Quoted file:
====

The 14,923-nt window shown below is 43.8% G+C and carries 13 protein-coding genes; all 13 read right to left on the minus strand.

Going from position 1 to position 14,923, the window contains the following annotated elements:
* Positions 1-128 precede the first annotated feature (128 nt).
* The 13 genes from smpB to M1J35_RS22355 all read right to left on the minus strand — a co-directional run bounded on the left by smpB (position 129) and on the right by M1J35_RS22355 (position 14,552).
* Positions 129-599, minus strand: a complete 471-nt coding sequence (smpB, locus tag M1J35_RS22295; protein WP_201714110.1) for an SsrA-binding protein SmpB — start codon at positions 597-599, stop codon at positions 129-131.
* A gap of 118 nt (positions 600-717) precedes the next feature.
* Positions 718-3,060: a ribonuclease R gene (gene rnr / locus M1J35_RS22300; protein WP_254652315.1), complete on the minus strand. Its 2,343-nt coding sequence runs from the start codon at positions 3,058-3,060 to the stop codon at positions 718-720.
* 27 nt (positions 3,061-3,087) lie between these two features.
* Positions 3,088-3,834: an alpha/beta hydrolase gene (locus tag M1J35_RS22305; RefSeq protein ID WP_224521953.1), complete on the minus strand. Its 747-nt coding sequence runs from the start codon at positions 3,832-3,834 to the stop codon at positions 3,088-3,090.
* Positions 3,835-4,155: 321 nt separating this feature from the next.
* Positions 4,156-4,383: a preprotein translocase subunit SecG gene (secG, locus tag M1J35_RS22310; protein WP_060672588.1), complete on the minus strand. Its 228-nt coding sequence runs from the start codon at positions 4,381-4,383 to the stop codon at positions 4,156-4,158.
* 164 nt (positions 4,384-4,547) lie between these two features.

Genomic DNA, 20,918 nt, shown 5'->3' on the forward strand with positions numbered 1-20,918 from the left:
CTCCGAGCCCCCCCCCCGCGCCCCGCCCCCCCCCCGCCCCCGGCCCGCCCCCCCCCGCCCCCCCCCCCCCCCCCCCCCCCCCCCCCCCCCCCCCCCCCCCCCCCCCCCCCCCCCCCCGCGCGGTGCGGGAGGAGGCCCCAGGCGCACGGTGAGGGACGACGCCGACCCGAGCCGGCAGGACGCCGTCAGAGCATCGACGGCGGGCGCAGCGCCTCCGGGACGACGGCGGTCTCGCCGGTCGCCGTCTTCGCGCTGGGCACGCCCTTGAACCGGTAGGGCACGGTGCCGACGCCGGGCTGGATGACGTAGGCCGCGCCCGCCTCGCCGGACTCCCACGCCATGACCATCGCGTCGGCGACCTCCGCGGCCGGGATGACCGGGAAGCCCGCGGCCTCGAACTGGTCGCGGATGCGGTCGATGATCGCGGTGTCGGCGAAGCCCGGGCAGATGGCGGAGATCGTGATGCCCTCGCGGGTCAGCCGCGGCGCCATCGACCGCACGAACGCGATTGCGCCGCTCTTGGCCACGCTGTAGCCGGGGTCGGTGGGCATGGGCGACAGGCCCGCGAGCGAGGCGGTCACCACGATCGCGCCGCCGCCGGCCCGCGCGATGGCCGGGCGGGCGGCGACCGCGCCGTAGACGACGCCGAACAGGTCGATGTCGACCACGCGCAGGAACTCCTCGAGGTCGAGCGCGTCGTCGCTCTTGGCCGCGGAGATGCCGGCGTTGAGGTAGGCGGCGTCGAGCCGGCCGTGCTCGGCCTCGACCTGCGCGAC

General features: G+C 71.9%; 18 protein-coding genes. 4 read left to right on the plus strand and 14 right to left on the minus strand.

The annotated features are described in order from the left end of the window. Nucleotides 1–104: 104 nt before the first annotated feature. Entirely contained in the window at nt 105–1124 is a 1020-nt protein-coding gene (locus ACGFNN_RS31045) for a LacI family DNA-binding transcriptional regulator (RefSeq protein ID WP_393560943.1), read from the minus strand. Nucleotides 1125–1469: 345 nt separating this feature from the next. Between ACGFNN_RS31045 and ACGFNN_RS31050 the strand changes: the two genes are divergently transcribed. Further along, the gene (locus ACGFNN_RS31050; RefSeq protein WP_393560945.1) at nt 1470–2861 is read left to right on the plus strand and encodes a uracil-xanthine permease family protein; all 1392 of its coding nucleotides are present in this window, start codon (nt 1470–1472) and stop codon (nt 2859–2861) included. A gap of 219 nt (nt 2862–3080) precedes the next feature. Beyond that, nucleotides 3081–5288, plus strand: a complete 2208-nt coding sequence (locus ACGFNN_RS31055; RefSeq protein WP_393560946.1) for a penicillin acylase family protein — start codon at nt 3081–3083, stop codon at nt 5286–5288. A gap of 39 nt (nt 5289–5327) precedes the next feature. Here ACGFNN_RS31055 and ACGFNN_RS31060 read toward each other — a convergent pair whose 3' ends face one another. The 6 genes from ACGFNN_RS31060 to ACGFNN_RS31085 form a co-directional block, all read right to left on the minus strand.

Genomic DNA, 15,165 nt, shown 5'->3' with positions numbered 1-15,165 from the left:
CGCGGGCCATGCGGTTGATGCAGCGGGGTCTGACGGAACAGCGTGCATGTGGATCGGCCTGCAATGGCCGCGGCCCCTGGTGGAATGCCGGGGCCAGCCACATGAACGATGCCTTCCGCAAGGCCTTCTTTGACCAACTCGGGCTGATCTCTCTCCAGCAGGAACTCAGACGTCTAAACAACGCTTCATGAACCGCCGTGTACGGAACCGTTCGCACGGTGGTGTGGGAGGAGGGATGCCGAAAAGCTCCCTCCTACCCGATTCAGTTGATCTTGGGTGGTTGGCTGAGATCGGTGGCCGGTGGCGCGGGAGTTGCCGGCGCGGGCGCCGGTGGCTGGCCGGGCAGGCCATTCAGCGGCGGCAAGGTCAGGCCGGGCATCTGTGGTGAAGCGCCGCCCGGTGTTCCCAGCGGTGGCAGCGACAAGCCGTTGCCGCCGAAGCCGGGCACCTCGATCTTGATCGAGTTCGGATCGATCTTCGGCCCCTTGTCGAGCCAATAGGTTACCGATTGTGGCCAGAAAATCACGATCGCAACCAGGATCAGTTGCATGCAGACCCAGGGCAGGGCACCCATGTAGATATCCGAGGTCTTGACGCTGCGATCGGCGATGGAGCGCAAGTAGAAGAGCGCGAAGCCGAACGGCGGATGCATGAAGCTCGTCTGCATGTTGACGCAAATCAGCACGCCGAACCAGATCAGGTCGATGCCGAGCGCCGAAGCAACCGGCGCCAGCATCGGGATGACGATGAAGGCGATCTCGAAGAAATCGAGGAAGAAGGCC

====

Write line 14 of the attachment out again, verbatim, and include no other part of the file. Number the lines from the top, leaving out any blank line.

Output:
CTCCGAGCCCCCCCCCCGCGCCCCGCCCCCCCCCCGCCCCCGGCCCGCCCCCCCCCGCCCCCCCCCCCCCCCCCCCCCCCCCCCCCCCCCCCCCCCCCCCCCCCCCCCCCCCCCCCCGCGCGGTGCGGGAGGAGGCCCCAGGCGCACGGTGAGGGACGACGCCGACCCGAGCCGGCAGGACGCCGTCAGAGCATCGACGGCGGGCGCAGCGCCTCCGGGACGACGGCGGTCTCGCCGGTCGCCGTCTTCGCGCTGGGCACGCCCTTGAACCGGTAGGGCACGGTGCCGACGCCGGGCTGGATGACGTAGGCCGCGCCCGCCTCGCCGGACTCCCACGCCATGACCATCGCGTCGGCGACCTCCGCGGCCGGGATGACCGGGAAGCCCGCGGCCTCGAACTGGTCGCGGATGCGGTCGATGATCGCGGTGTCGGCGAAGCCCGGGCAGATGGCGGAGATCGTGATGCCCTCGCGGGTCAGCCGCGGCGCCATCGACCGCACGAACGCGATTGCGCCGCTCTTGGCCACGCTGTAGCCGGGGTCGGTGGGCATGGGCGACAGGCCCGCGAGCGAGGCGGTCACCACGATCGCGCCGCCGCCGGCCCGCGCGATGGCCGGGCGGGCGGCGACCGCGCCGTAGACGACGCCGAACAGGTCGATGTCGACCACGCGCAGGAACTCCTCGAGGTCGAGCGCGTCGTCGCTCTTGGCCGCGGAGATGCCGGCGTTGAGGTAGGCGGCGTCGAGCCGGCCGTGCTCGGCCTCGACCTGCGCGAC